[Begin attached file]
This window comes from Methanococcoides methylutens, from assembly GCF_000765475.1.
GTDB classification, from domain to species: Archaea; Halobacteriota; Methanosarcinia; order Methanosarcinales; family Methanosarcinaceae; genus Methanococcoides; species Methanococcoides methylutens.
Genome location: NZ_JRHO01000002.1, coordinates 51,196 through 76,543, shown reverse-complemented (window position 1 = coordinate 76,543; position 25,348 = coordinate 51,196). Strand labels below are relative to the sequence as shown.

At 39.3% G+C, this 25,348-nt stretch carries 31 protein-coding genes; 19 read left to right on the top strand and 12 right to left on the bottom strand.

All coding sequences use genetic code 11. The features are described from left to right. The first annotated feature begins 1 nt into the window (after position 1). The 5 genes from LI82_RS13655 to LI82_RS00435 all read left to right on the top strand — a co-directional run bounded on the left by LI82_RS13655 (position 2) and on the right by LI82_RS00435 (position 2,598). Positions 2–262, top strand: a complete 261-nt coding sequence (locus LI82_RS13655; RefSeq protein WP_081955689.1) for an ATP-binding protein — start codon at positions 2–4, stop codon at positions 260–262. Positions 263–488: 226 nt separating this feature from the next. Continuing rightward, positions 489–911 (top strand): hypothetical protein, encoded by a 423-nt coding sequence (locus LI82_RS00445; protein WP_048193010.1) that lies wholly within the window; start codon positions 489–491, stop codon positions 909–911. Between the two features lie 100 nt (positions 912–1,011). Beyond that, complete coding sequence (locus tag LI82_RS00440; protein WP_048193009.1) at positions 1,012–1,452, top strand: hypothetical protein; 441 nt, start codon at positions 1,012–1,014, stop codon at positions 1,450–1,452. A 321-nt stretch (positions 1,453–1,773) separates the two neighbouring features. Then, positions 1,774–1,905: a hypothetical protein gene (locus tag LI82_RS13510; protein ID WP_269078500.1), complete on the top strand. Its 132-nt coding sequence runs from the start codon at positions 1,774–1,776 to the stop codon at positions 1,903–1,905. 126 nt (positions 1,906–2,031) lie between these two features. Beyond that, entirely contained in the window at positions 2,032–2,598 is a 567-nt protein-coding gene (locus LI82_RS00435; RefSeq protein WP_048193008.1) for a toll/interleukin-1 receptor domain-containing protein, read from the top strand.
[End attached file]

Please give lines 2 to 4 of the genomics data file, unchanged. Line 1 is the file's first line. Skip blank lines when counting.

GTDB classification, from domain to species: Archaea; Halobacteriota; Methanosarcinia; order Methanosarcinales; family Methanosarcinaceae; genus Methanococcoides; species Methanococcoides methylutens.
Genome location: NZ_JRHO01000002.1, coordinates 51,196 through 76,543, shown reverse-complemented (window position 1 = coordinate 76,543; position 25,348 = coordinate 51,196). Strand labels below are relative to the sequence as shown.

At 39.3% G+C, this 25,348-nt stretch carries 31 protein-coding genes; 19 read left to right on the top strand and 12 right to left on the bottom strand.